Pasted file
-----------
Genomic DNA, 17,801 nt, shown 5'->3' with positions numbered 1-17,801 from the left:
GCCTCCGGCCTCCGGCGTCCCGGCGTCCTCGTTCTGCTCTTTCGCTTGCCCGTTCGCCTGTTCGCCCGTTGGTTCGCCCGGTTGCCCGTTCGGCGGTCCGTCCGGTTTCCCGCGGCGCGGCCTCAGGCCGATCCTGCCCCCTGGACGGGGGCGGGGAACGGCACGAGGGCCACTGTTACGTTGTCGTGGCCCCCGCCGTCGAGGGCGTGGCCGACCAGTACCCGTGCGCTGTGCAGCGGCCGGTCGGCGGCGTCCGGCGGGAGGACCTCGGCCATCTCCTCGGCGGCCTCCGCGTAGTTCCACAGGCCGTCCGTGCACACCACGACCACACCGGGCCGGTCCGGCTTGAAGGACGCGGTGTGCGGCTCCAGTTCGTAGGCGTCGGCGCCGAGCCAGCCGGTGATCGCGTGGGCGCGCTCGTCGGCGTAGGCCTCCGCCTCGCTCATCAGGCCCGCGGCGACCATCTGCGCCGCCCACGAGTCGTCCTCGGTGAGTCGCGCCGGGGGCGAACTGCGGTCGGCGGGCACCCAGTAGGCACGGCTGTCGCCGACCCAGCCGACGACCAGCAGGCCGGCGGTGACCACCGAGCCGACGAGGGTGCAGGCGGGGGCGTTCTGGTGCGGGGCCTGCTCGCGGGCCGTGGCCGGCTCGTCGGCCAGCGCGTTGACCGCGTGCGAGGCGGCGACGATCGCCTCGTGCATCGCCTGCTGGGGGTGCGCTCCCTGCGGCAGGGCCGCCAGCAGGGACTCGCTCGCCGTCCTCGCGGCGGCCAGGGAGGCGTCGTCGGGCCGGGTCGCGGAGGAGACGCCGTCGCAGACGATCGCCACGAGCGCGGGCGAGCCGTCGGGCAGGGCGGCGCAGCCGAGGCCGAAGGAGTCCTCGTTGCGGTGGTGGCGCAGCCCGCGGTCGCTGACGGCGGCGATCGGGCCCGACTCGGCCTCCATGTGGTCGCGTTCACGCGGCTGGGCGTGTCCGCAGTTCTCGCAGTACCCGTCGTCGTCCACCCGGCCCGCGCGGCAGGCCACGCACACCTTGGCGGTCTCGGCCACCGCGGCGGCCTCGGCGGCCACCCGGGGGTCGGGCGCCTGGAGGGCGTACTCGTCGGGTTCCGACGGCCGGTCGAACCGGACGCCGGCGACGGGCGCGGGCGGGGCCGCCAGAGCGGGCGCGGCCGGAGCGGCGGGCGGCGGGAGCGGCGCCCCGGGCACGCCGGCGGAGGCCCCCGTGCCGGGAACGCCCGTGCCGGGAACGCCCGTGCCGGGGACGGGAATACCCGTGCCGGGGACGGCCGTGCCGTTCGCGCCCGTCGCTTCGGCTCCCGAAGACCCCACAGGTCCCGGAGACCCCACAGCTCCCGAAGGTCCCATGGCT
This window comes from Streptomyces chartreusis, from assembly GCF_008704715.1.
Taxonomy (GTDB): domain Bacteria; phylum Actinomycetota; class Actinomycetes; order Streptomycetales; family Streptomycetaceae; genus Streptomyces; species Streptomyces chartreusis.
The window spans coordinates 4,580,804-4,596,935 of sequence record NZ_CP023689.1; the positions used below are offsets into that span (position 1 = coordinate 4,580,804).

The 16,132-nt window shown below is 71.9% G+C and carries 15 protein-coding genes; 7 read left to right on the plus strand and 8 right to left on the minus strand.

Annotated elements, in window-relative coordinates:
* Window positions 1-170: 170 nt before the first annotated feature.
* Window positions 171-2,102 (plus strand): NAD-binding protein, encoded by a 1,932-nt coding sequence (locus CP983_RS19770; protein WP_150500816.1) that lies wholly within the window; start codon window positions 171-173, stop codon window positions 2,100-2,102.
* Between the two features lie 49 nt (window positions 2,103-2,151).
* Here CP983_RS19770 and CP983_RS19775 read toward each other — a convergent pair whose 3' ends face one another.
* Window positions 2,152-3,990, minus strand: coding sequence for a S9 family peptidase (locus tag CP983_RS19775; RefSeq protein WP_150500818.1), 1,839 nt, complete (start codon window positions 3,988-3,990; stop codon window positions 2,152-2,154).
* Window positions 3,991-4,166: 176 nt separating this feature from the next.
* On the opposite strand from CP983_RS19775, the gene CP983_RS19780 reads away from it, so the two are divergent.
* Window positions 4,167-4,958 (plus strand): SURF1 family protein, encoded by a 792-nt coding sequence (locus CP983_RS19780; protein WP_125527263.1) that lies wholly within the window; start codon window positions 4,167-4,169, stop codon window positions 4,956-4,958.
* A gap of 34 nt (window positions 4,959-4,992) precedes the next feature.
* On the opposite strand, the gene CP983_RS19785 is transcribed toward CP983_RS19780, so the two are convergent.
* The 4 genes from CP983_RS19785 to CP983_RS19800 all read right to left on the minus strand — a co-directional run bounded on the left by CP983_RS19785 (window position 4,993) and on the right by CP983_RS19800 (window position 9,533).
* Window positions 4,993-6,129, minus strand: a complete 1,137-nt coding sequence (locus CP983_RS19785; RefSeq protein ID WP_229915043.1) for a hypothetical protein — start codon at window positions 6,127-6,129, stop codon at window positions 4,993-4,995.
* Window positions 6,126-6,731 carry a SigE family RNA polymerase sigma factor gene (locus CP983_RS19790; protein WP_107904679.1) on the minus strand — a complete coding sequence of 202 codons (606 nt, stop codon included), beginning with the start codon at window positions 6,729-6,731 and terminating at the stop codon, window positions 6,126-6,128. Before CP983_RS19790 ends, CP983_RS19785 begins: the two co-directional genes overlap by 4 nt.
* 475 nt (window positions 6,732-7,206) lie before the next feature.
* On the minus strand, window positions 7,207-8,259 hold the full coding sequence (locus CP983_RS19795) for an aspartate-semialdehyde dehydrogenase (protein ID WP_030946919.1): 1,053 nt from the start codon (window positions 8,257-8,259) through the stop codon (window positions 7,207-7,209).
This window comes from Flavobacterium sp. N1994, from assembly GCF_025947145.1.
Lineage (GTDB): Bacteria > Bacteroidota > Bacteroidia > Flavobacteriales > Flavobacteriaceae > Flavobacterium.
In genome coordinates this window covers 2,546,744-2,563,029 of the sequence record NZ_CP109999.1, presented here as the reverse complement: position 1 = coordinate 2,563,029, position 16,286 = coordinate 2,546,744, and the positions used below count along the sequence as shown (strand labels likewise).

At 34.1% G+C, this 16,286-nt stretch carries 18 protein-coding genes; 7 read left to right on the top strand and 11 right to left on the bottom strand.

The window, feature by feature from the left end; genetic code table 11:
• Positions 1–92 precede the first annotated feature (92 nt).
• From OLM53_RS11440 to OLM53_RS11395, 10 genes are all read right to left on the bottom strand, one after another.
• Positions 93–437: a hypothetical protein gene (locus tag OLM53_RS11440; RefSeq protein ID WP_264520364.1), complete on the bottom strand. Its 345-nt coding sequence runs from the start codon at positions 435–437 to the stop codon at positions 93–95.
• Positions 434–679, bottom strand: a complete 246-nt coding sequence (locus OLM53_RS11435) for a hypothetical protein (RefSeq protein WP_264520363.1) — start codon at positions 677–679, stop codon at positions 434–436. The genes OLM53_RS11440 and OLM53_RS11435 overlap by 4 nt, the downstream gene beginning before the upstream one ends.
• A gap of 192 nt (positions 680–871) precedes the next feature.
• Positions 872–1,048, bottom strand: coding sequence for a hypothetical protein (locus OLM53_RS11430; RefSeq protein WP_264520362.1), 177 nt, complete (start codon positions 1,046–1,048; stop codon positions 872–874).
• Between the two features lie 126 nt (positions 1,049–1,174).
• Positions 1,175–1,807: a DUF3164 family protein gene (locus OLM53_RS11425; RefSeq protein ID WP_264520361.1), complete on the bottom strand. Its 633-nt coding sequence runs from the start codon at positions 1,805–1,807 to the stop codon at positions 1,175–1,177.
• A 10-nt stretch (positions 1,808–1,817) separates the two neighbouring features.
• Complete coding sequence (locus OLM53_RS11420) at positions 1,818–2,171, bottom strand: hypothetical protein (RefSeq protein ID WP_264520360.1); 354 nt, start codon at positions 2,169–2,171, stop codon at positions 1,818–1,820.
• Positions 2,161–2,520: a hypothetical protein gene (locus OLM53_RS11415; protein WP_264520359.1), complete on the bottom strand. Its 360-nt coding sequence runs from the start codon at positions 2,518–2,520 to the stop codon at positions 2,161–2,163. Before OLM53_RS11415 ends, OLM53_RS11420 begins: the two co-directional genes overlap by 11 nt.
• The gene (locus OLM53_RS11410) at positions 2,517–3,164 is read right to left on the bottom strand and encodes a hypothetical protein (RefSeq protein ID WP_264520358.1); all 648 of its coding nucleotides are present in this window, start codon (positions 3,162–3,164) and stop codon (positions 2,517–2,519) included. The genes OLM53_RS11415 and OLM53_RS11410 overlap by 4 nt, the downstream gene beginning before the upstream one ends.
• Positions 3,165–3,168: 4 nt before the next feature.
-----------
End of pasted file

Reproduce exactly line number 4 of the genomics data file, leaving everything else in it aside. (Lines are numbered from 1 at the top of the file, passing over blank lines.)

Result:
Taxonomy (GTDB): domain Bacteria; phylum Actinomycetota; class Actinomycetes; order Streptomycetales; family Streptomycetaceae; genus Streptomyces; species Streptomyces chartreusis.